Sunday, March 27, 2005Danville, California – The California-based Engligh language tracker, Global Language Monitor, released its 2005 list of most confusing – yet frequently cited – high tech buzzwords to be “HTTP,” “Voice Over IP” (VoIP), and “Megapixel.” Closely following were “Plasma,” “Robust,” “WORM” and “Emoticon.”

In early March, the group used a predictive index computer algorithm to track specific words and phrases in the media and on the Internet. They were tracked in relation to frequency, contextual usage and appearance in global media outlets.

The Global Language Monitor claims to analyze and catalogue trends in word usage and word choices, focusing on the linguistic impact on various cultures. The GLM says it relies upon a global network of volunteer linguists, professional wordsmiths and other bibliophiles to monitor the trends in the evolution and demise of world languages.

GLM’s list, in order of frequency of use, of the most-confusing technology terms with the group’s explanation as to why they are faulty follows:

  1. HTTP – HyperText Transfer Protocol is the standard protocol used for transmitting web pages (which are written in HTML (HyperText Markup Language)), not text written while hyper on too much Starbucks coffee. There are more than 1 billion references to HTTP on the web alone.
  2. Voice over IP – Voice over Internet Protocol, (pronounced voyp, similar to Detroit) is a way of transmitting voice data over the Internet. VoIP is becoming more popular as services such as Skype offer people free voice communication with anyone with a broad-band connection.
  3. Megapixel – Approximately one million pixels, not a single, big pixel (“mega” is the metric system prefix for million). “Pixel” itself is a technical term which means “picture element”. Digital pictures consist of a grid of millions of pixels, which are square or rectangular dots, each having a single colour.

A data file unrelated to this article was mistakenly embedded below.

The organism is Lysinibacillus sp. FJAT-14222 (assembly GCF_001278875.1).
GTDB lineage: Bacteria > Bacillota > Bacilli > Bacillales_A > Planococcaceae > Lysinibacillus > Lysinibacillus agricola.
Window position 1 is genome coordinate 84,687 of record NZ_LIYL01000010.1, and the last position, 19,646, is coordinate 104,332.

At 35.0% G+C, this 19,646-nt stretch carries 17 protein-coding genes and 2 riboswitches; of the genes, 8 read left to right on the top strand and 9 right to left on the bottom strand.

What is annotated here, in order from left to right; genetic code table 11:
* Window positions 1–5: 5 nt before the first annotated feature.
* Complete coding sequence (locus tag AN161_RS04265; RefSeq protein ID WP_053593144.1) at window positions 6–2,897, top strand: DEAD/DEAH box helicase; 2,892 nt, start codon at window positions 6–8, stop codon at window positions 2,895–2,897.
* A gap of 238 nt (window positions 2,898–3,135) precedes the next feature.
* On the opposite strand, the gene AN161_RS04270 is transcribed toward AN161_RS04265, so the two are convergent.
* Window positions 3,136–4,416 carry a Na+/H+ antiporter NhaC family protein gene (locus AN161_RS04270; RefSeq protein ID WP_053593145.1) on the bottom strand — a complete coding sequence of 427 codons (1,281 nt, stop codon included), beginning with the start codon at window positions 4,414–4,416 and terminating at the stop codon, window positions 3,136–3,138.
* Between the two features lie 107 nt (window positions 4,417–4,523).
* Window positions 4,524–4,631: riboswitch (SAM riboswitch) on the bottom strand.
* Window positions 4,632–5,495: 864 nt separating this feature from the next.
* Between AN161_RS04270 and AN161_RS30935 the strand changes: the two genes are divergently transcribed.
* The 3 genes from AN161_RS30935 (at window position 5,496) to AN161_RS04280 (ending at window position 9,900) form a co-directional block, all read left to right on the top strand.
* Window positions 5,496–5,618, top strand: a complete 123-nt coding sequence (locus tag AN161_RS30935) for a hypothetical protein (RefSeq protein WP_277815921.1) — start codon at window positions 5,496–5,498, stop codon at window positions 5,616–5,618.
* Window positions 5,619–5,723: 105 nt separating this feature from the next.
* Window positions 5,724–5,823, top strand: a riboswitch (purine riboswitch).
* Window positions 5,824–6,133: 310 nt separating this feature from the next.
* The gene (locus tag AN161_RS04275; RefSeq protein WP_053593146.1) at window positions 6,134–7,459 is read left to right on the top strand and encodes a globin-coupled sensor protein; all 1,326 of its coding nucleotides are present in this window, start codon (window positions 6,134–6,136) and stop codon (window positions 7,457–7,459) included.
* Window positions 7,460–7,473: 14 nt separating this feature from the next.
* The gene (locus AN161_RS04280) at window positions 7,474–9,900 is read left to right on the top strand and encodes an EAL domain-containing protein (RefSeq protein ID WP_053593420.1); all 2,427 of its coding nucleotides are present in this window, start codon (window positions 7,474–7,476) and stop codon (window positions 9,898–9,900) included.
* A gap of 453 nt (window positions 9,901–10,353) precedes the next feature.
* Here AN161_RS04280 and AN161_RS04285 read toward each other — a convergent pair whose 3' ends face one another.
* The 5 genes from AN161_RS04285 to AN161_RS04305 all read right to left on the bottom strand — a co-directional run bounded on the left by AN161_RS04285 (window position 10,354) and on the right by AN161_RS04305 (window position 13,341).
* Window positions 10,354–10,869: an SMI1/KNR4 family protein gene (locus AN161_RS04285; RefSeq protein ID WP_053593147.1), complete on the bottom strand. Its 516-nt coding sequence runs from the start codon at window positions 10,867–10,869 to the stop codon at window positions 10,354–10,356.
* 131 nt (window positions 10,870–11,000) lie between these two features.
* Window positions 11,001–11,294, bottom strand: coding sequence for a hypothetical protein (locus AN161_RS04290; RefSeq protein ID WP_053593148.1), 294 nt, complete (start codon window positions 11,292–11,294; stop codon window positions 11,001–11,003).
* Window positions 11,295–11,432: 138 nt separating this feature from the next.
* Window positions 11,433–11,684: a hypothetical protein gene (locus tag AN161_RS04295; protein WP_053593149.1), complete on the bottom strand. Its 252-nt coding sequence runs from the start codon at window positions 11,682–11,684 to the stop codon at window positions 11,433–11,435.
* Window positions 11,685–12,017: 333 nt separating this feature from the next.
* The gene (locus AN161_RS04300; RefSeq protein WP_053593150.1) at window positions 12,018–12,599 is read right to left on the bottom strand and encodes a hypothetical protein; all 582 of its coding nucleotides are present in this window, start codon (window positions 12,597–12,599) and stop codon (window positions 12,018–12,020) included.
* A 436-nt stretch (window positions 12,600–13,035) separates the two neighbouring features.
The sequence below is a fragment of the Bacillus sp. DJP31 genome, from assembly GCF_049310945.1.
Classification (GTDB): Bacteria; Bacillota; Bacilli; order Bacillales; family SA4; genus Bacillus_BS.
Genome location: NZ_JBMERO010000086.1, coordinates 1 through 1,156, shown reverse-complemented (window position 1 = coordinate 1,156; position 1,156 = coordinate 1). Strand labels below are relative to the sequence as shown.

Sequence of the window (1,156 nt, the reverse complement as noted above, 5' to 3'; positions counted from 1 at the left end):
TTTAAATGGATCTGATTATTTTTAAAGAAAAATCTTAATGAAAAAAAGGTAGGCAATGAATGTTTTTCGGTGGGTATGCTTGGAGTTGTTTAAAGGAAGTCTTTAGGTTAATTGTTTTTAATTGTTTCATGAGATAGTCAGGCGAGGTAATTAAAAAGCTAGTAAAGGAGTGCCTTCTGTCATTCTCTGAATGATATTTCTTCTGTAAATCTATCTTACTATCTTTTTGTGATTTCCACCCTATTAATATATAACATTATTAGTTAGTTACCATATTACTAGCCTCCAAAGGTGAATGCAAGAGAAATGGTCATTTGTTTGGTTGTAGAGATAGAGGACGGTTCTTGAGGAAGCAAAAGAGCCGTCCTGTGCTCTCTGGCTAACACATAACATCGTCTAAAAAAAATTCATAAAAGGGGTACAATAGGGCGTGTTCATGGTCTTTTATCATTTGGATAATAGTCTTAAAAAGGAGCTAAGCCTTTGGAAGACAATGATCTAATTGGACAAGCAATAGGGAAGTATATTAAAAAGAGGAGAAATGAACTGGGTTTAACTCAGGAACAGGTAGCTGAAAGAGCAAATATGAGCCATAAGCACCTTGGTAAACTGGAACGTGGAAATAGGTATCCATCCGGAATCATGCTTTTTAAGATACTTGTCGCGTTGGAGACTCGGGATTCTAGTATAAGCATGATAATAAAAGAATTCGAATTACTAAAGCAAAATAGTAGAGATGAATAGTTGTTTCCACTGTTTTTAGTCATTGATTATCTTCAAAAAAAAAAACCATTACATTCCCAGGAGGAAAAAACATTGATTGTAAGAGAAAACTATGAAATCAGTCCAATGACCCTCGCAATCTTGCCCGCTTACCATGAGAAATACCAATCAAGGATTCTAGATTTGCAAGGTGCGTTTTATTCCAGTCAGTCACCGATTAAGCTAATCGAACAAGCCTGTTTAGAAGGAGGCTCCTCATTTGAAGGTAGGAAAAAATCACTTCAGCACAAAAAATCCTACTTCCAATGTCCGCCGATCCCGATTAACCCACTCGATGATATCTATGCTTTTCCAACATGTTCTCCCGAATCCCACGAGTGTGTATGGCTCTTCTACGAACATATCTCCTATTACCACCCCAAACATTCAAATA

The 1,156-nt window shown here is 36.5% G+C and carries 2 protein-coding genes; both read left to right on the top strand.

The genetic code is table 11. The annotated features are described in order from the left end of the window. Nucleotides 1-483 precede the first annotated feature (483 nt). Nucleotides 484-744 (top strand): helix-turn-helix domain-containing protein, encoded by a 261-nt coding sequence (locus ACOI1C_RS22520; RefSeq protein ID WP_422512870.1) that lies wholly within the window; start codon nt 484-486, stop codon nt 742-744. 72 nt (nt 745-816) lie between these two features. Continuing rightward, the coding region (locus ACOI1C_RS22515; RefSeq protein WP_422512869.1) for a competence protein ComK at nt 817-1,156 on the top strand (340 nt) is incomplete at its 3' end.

4. Plasma – A plasma display (commonly used in televisions) is a flat, lightweight surface with a grid of millions of tiny glass bubbles containing plasma. A digitally controlled electric current flows through the bubbles causing the plasma inside to glow various colours. Plasma displays have nothing to do with blood plasma.
  5. Robust – Robustness generally means “it won’t break easily.” It supposedly describes computer programs or hardware that have been well-tested and demonstrated to not crash or fail often, but since it is a vague term by nature (how robust is robust?) it is frequently used by marketing types regardless.
  6. WORM – While a worm is a type of computer virus, WORM stands for ’Write Once, Read Many’. It describes a file system primarily used for optical disks, such as CDs and DVDs. For example, CD-Rs can only be written (or “burned”) once but afterwards can be read many times (otherwise you could only listen to your music CD once). This excludes re-writable CDs which can be written many times.
  7. Emoticon – Emoticon stands for emotional icon. An emoticon is a sequence of characters that look visually like a face and are used in text chat to convey emotion. The most common emoticon is the smiley face – 🙂 – which looks like two eyes and a mouth turned 90 degrees.
  8. Best of Breed – Not to be confused with the Westminster Dog Show, a best-of-breed product is a personalized solution made of components from various manufacturers; in other words, it’s a sort of high tech ‘mix-and-match’.
  9. Viral Marketing – A recent marketing trend which relies on word-of-mouth to spread, rather than traditional advertising strategies. It is called “viral” because as people talk about it, the marketing message “spreads” to new people, who in turn inform others, and so on, which is how viruses spread. The Burger King “Subservient Chicken” campaign is considered an example of viral marketing. Computer viruses used by spammers to turn desktop computers into “zombie” spam relays are something completely different.
  10. Data Migration – Data migration is an idealistic (though usually impossible) concept where data can be used by different versions of the program in which it was created (newer or older). The migration (migration means “to move”) refers to the fact that the data is moved from one version (or program) to another without difficulty or loss of information. It is a subset of backward and forward compatibility.

Other terms being tracked included “client/server,” “solution,” “paradigm,” “backward compatible,” and the “STUN protocol.”